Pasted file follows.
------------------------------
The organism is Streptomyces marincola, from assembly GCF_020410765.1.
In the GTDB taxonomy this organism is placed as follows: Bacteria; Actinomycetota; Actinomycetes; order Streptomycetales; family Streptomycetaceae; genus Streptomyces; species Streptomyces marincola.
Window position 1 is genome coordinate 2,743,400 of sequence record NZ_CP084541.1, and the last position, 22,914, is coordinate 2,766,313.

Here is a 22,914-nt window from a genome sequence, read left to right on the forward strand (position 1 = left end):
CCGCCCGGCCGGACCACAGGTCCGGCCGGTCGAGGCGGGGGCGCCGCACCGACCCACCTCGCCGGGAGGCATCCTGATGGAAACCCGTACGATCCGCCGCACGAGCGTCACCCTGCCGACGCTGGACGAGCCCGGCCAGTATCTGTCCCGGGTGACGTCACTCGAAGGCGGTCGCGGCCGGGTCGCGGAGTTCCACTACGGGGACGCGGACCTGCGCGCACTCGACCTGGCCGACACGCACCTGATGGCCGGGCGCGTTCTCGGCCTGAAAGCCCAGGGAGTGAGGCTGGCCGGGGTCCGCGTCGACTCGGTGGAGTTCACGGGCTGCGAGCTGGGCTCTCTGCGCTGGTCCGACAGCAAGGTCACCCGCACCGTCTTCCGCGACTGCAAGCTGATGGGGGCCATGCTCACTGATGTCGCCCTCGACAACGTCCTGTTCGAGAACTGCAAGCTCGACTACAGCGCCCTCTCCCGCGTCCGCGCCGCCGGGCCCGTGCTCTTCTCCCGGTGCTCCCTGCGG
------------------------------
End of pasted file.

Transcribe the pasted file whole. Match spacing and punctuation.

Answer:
The organism is Streptomyces marincola, from assembly GCF_020410765.1.
In the GTDB taxonomy this organism is placed as follows: Bacteria; Actinomycetota; Actinomycetes; order Streptomycetales; family Streptomycetaceae; genus Streptomyces; species Streptomyces marincola.
Window position 1 is genome coordinate 2,743,400 of sequence record NZ_CP084541.1, and the last position, 22,914, is coordinate 2,766,313.

Here is a 22,914-nt window from a genome sequence, read left to right on the forward strand (position 1 = left end):
CCGCCCGGCCGGACCACAGGTCCGGCCGGTCGAGGCGGGGGCGCCGCACCGACCCACCTCGCCGGGAGGCATCCTGATGGAAACCCGTACGATCCGCCGCACGAGCGTCACCCTGCCGACGCTGGACGAGCCCGGCCAGTATCTGTCCCGGGTGACGTCACTCGAAGGCGGTCGCGGCCGGGTCGCGGAGTTCCACTACGGGGACGCGGACCTGCGCGCACTCGACCTGGCCGACACGCACCTGATGGCCGGGCGCGTTCTCGGCCTGAAAGCCCAGGGAGTGAGGCTGGCCGGGGTCCGCGTCGACTCGGTGGAGTTCACGGGCTGCGAGCTGGGCTCTCTGCGCTGGTCCGACAGCAAGGTCACCCGCACCGTCTTCCGCGACTGCAAGCTGATGGGGGCCATGCTCACTGATGTCGCCCTCGACAACGTCCTGTTCGAGAACTGCAAGCTCGACTACAGCGCCCTCTCCCGCGTCCGCGCCGCCGGGCCCGTGCTCTTCTCCCGGTGCTCCCTGCGG